Knowing Me Knowing You
"If I don't know I don't know, I think I know.
If I don't know I know, I think I don't know."
- R. D. Laing, Knots
"The trouble with the world is that the stupid are cocksure
and the intelligent are full of doubt."
- Bertrand Russell
Knowing one another is such an inexact art. Especially in a secondary society, where most of our daily interactions are conducted with people with whom we have no intimate understanding. Between helper and helped, how much knowing counts as knowing?
For me personally, it helps to think of such interpersonal knowing along a continuum of four predominating levels. These four levels correspond with a Native American (and other cultures’) conception of the human being as four integral parts: body, mind, heart, and spirit. When taken as depths of what can be known of one another, these form four layers of interpersonal communication.
Body Communication. Body language predominates here, but also trite comments of safe interactions. “How are you today?” elicits, “Fine, thank you.” Or a polite smile, or simple nod. The intent to remain social is about all that gets revealed. It is the least disclosing and the most typical form of interpersonal communication in contemporary society. As Mehrabian’s oft quoted research indicated, the bulk of communication occurs at this more readily visible layer.
Mind Communication. Thoughts shared run a little deeper than body language, to reveal what one thinks about a topic. When disputed, one can readily adjust to new information. The easier a challenged thought can be changed the less likely it touches on something personal. Not until we venture into shared opinions, where one tends to be invested in their beliefs. In fact, expressing an opinion may test the waters for how safe it might be to start revealing those less alterable aspects of oneself, one’s feelings.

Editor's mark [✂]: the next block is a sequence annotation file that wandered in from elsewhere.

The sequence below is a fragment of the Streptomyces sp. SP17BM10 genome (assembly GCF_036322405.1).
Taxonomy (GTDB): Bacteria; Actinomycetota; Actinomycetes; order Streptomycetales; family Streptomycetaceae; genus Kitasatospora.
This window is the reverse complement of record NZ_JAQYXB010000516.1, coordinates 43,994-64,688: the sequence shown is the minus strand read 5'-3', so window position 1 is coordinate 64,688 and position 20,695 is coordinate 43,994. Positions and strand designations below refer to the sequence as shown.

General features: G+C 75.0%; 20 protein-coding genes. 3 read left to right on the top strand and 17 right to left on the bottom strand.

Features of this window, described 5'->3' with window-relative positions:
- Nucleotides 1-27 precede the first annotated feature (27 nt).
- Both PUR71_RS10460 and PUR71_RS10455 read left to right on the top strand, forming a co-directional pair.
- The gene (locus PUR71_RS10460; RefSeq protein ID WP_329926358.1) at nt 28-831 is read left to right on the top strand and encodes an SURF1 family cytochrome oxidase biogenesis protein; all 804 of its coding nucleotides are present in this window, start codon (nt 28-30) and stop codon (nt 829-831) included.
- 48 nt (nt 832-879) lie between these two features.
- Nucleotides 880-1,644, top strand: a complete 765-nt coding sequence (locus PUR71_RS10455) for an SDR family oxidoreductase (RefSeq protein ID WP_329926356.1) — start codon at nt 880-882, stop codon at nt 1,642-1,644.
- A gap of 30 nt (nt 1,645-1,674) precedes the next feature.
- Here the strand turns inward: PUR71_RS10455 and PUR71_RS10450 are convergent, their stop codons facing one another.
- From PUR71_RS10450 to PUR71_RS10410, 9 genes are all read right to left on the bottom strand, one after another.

Heart Communication. Emotional self-disclosure exposes deeper aspects of the self. From this Native American paradigm, emotions are “need communication.” Emotion is the body naturally reporting how something is out of balance and may require some action to restore equilibrium. Experience of need is more difficult to alter than a shared thought. There is vulnerability in exposing my needs, like what am I doing about it and what does that may mean for the other. But when another does know my feeling and glimpse my need, and still affirms me, it engenders more sharing of emotion.
Spirit Communication. A sense of profound connection is readily enjoyed between two or more persons who continually express their emotions and become trustworthy in their responsiveness. Their mirror neurons kick in, to instantaneously know one another’s needs before being fully expressed. Consistent responsiveness reliably resolving one another’s needs creates desirable feelings, thoughts and body language. Knowing one another at this level tends to bring the most out of human potential, and the yearning for a meaningful life.
For most of and most of the time, social interactions remain at the safe level of least self-disclosure. With colleagues, we readily share our thoughts, but remain cautious about revealing our honest feelings. Few of us enjoy the benefit of a fully trustworthy confidant with whom we can safely feel vulnerable, and yet valued. What can be result of such "normative alienation" upon our individual and collective wellness?
It occurs to me the demand for counselors in modern societies culturally replaces the supply of once vibrant tribal communities. In those primary societies, more opportunities existed to traverse these layers. Community members enjoyed more opportunities to intimately know others, and be intimately known while valued. And there were fewer occasions for existential crises.
Rather than trust counseling to fill this void, counselors spur clients to better know themselves. Then serve as a catalyst for clients to deeper understandings of others. Finally enjoying empathy, it can be easier to empathize with others. At last being heard, it can be easier to listen more intently to others. It may be the first time a client has been calmly challenged, encouraged to stretch, while warmly affirmed. Until the client is modeled such growth affirming behaviors, too often for them it’s nemo dat quod non habet—they cannot offer what they do not have.
Counselors may not have much of a chance to fill that void. Brief counseling unlikely affords opportunity to develop a communion level of knowing. Or perhaps should it. Maybe it’s best to model the possibilities of these deeper levels, and encourage the client to replicate deeper levels of interpersonal knowing with those with whom they are most intimate. Perhaps the best part of being known at any level is building confidence in relating at deeper levels. Knowing me is ultimately about knowing you.